# How do I determine which Single Variable Discrete Model is appropriate to use?

I am taking a statistics course and we are studying Random Variables and Probability Models right now. I am learning a lot about the probability functions for different variables, but I am having a really hard time determining which model to use for any given question that is assigned. We have covered:

• Discrete Uniform
• Hypegeometric
• Binomial
• Negative Binomial
• Geometric
• Poisson

Does any one have any tips on knowing which one is appropriate to use in which situations?

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Welcome to MSE @TopGunCpp. It will help us answer your questions if you narrow it down a bit - this is pretty broad. Do you have examples of different situations for which you are confused about which probability function to use? – Alexander Gruber Nov 3 '12 at 17:05
Unfortunately you are right, the question is quite broad. As I have been studying the content I notice that I deduce to use one method but it always seems like I make the wrong assumptions. I thought it might be beneficial to ask just in general, although I see my error now in asking such a broad question. Sorry about that :\ – TopGunCpp Nov 4 '12 at 5:22
No problem @TopGunCpp. Feel free to edit the question if you think of something. – Alexander Gruber Nov 4 '12 at 5:37
Dont apologize. You asked a question about concept. Abstract. They are broad by default. I respect you a hell of a lot more than the person who asks a specific question that they drew from their evening homework. And I lose respect for anyone who mocks you for asking a question that demands conceptual explanation, because if doing that is too difficult for them then they probably dont understand the material as well as they want to get credit for. – CogitoErgoCogitoSum Feb 24 '13 at 21:21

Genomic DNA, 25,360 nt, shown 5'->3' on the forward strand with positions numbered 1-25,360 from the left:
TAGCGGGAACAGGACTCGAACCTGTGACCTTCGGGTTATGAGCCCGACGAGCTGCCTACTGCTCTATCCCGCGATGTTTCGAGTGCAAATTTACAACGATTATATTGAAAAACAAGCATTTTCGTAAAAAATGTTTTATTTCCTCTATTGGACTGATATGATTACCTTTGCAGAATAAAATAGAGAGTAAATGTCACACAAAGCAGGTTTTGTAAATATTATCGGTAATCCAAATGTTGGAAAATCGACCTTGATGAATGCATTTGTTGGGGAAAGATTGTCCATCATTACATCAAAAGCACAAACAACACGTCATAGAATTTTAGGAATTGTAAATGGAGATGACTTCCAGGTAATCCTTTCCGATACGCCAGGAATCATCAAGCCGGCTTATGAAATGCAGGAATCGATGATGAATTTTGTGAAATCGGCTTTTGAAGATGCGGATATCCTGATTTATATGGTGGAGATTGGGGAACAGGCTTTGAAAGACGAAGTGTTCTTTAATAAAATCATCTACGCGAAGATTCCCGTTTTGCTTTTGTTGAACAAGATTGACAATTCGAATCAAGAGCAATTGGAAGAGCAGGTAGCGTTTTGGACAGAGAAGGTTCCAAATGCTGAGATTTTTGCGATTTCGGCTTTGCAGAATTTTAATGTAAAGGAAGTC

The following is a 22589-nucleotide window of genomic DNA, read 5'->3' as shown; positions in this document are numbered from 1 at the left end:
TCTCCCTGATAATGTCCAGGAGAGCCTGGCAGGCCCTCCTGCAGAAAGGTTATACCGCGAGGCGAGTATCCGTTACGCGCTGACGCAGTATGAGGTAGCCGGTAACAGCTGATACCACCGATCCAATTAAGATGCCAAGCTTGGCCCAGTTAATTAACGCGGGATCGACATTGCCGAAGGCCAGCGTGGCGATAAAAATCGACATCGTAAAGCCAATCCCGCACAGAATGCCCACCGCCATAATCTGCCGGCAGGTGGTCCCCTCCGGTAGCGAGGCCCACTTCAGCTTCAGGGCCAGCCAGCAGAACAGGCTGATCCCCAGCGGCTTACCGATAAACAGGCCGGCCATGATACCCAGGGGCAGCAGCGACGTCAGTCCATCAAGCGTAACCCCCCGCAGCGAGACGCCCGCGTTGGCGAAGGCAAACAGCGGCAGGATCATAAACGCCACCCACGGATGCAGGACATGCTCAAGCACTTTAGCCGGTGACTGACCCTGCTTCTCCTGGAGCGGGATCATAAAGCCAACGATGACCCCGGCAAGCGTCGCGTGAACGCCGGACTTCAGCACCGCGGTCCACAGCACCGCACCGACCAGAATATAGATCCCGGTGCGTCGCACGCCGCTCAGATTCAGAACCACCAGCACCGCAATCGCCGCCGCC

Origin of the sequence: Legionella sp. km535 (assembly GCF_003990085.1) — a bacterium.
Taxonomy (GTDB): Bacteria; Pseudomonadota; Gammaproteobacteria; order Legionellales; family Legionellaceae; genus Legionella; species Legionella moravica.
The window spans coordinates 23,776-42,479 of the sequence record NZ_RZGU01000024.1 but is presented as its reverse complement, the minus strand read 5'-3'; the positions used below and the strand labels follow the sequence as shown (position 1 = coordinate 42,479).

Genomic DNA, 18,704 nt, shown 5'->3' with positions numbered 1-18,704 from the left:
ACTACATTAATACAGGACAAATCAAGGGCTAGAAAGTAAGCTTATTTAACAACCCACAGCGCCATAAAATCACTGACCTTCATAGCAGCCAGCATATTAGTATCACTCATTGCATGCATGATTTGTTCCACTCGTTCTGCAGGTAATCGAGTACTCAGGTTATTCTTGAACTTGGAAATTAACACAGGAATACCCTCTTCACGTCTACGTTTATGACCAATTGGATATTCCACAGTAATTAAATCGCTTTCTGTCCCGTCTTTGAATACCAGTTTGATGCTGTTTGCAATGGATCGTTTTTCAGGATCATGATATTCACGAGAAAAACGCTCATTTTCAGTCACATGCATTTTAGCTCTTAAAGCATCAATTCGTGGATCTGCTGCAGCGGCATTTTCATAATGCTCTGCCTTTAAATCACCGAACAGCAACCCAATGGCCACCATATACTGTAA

I think the best thing to do, if you havent already, is to prove each distribution function from their assumptions and basic principles in probability. That is what I did.

The Binomial asks for $k$ discrete successes out of $n$ discrete chances.

The Poisson is essentially the Binomial. Except that the Poisson is taken over infinitely many infinitesimally small $n$ chances. Basically, we are asking for $k$ discrete successes over a continuous variable, such as time or distance.

They are easy to distinguish by asking what kind of variable are our successes (discrete or continuous) and what kind of variable is the domain it occurs in (discrete or continuous).

The hypergeometric is, oddly enough, also similar to the Binomial. Except instead of two discrete possibilities (success or fail), there are more than two discrete possibilities (such as sets A,B,C). When one of these sets contains no elements at all, you are left with the binomial.

The negative binomials is... based on the binomial. Coincidence? The only difference is that we are not asking for the probability of $k$ events in $n$ chances. Rather, we are asking for the probability that it will take $n$ chances to achieve $k$ successes.

I really dont know how to answer your question except to compel you to learn the basis for each. How each was proved from simpler probability concepts. All the ones I explained are fundamentally based on the binomial. But the equations are simplified from certain assumptions made about the problems. If you understand these assumptions you can run through the proofs yourself, and you will surely understand how to use each distribution.

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